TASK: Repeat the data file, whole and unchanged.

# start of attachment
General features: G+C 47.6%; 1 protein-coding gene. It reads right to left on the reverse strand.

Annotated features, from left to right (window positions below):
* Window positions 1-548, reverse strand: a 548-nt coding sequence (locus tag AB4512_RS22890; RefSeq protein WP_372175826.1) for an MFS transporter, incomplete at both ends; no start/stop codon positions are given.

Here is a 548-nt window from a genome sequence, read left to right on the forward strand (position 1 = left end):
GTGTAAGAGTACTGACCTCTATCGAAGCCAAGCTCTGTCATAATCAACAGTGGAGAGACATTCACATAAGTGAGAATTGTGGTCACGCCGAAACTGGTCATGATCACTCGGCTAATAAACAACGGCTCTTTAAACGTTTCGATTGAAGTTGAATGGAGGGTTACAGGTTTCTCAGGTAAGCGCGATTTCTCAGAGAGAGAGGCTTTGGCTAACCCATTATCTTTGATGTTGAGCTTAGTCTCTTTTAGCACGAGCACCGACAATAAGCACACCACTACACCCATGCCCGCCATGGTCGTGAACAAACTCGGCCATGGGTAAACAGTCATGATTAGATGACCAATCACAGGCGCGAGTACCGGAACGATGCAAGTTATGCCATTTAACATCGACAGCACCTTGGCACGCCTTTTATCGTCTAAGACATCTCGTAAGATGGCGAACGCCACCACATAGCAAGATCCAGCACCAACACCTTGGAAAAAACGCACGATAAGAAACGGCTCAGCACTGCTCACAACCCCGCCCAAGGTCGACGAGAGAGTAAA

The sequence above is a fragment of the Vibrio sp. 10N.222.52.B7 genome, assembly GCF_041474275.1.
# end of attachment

General features: G+C 47.6%; 1 protein-coding gene. It reads right to left on the reverse strand.

Annotated features, from left to right (window positions below):
* Window positions 1-548, reverse strand: a 548-nt coding sequence (locus tag AB4512_RS22890; RefSeq protein WP_372175826.1) for an MFS transporter, incomplete at both ends; no start/stop codon positions are given.

Here is a 548-nt window from a genome sequence, read left to right on the forward strand (position 1 = left end):
GTGTAAGAGTACTGACCTCTATCGAAGCCAAGCTCTGTCATAATCAACAGTGGAGAGACATTCACATAAGTGAGAATTGTGGTCACGCCGAAACTGGTCATGATCACTCGGCTAATAAACAACGGCTCTTTAAACGTTTCGATTGAAGTTGAATGGAGGGTTACAGGTTTCTCAGGTAAGCGCGATTTCTCAGAGAGAGAGGCTTTGGCTAACCCATTATCTTTGATGTTGAGCTTAGTCTCTTTTAGCACGAGCACCGACAATAAGCACACCACTACACCCATGCCCGCCATGGTCGTGAACAAACTCGGCCATGGGTAAACAGTCATGATTAGATGACCAATCACAGGCGCGAGTACCGGAACGATGCAAGTTATGCCATTTAACATCGACAGCACCTTGGCACGCCTTTTATCGTCTAAGACATCTCGTAAGATGGCGAACGCCACCACATAGCAAGATCCAGCACCAACACCTTGGAAAAAACGCACGATAAGAAACGGCTCAGCACTGCTCACAACCCCGCCCAAGGTCGACGAGAGAGTAAA

The sequence above is a fragment of the Vibrio sp. 10N.222.52.B7 genome, assembly GCF_041474275.1.